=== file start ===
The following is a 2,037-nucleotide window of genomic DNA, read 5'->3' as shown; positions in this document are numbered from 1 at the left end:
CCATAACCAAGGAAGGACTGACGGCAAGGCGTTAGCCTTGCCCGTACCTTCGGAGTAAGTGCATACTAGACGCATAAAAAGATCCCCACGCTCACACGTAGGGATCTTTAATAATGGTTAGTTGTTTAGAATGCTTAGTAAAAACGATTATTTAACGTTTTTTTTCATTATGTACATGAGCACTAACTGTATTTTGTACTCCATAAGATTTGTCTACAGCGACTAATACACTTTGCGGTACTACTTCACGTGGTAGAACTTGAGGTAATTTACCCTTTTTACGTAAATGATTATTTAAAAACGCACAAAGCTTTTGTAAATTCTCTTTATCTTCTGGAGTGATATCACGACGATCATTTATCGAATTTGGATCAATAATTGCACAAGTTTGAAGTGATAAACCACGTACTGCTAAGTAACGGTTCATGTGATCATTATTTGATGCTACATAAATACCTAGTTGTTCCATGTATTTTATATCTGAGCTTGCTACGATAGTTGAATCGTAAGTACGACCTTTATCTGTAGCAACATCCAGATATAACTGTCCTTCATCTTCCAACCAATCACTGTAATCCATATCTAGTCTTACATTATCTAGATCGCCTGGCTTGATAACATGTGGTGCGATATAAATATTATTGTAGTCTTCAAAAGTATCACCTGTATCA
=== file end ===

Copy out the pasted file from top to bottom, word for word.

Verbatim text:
The following is a 2,037-nucleotide window of genomic DNA, read 5'->3' as shown; positions in this document are numbered from 1 at the left end:
CCATAACCAAGGAAGGACTGACGGCAAGGCGTTAGCCTTGCCCGTACCTTCGGAGTAAGTGCATACTAGACGCATAAAAAGATCCCCACGCTCACACGTAGGGATCTTTAATAATGGTTAGTTGTTTAGAATGCTTAGTAAAAACGATTATTTAACGTTTTTTTTCATTATGTACATGAGCACTAACTGTATTTTGTACTCCATAAGATTTGTCTACAGCGACTAATACACTTTGCGGTACTACTTCACGTGGTAGAACTTGAGGTAATTTACCCTTTTTACGTAAATGATTATTTAAAAACGCACAAAGCTTTTGTAAATTCTCTTTATCTTCTGGAGTGATATCACGACGATCATTTATCGAATTTGGATCAATAATTGCACAAGTTTGAAGTGATAAACCACGTACTGCTAAGTAACGGTTCATGTGATCATTATTTGATGCTACATAAATACCTAGTTGTTCCATGTATTTTATATCTGAGCTTGCTACGATAGTTGAATCGTAAGTACGACCTTTATCTGTAGCAACATCCAGATATAACTGTCCTTCATCTTCCAACCAATCACTGTAATCCATATCTAGTCTTACATTATCTAGATCGCCTGGCTTGATAACATGTGGTGCGATATAAATATTATTGTAGTCTTCAAAAGTATCACCTGTATCA